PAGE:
The Gospel of Mark is read on the Sundays of Ordinary Time during the second year of the three-year cycle (Year B, which begins on the first Sunday of Advent 2011 and finishes on the feast of Christ the King, in November 2012).
It was written around the year 60 by a Palestinian Jew whose first language was probably Aramaic. It is written in simple and popular style, with the unpolished Greek used around the Mediterranean as a common language.
Much of the Jewish content outlined in the other gospels is omitted. The Sermon on the Mount is not included. The condemnations of the Jewish factions that received great exposure in Matthew are only briefly mentioned. Mark also used Aramaic words and Latin words that are not found in the other Gospels. He gives more attention to what Jesus did instead of what He said. It is a book full of action. The word ‘immediately’ or reference to something happening instantly occurs over 40 times in the text.
The focus of the Gospel of Mark centres on Christ the Servant. The key is found in Mark 10:45: "For even the Son of Man came not to be ministered unto, but to minister, and to give his life a ransom for many."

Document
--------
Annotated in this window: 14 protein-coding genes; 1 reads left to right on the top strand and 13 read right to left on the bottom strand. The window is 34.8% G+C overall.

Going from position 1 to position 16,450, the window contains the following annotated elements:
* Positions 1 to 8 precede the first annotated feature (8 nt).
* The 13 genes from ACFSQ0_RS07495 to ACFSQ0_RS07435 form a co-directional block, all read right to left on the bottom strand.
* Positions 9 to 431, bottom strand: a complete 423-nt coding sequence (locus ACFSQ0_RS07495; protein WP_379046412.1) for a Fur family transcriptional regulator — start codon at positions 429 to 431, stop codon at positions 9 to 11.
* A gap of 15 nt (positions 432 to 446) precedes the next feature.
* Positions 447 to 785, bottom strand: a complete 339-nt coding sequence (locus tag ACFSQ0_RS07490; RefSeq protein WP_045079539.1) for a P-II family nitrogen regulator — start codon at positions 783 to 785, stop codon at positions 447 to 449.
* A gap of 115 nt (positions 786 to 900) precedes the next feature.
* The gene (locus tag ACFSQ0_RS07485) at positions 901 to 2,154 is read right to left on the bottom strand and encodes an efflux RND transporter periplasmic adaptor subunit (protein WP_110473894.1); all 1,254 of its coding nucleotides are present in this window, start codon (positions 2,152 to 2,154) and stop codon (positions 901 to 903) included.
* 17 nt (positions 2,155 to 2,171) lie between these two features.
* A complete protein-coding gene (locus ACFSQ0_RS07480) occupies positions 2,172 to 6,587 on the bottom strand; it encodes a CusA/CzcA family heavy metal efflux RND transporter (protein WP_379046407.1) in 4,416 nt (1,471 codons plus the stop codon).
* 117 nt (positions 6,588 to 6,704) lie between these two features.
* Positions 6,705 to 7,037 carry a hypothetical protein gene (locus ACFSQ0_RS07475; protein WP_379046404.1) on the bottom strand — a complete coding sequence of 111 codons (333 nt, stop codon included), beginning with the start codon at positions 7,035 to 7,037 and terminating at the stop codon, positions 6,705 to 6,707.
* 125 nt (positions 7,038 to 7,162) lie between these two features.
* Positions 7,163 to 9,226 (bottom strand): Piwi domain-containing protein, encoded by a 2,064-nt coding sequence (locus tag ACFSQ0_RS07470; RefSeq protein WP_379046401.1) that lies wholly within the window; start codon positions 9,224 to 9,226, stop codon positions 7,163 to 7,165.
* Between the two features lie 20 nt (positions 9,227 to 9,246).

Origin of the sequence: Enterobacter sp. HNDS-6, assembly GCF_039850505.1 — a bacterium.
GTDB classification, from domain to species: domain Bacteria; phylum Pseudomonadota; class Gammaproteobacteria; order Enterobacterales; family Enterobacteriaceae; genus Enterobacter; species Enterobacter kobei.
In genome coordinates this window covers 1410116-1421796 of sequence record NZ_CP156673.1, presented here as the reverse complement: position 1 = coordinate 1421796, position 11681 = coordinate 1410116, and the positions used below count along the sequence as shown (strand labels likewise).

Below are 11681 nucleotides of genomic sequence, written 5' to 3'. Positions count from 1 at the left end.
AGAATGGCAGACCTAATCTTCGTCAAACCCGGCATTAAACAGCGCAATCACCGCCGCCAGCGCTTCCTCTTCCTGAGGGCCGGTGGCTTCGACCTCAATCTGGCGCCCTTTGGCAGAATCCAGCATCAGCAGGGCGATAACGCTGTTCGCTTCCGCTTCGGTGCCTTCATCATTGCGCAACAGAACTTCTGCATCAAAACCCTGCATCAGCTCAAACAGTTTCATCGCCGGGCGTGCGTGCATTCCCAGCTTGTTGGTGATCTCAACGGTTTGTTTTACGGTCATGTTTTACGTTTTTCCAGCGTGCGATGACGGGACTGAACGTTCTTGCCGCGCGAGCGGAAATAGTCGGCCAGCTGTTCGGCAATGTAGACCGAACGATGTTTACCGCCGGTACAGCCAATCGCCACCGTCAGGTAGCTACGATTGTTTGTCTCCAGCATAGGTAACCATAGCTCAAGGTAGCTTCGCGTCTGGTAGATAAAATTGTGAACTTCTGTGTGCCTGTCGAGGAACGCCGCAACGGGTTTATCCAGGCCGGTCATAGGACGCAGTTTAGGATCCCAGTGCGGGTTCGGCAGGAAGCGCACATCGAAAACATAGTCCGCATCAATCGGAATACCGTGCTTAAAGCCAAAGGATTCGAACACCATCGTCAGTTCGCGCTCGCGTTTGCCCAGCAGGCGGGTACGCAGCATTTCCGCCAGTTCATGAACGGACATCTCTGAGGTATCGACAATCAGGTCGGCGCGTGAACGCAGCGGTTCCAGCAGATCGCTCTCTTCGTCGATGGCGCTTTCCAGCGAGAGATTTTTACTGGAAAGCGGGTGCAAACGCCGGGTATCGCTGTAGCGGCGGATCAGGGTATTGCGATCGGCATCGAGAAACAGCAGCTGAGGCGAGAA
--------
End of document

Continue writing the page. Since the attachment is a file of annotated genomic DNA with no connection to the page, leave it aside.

An early witness testifies that the author was Mark, a native of Jerusalem and a missionary who travelled with both Paul and Peter. The account is not presented as a careful chronology. Rather, it is built around incidents and episodes, and most scholars agree that Mark has linked the themes of Peter’s preaching for the use of Gentile Christian converts in Rome.
Because the Gospel of Mark is shorter than the others, the Church also gives us some sections of St John's Gospel at various points throughout Year B.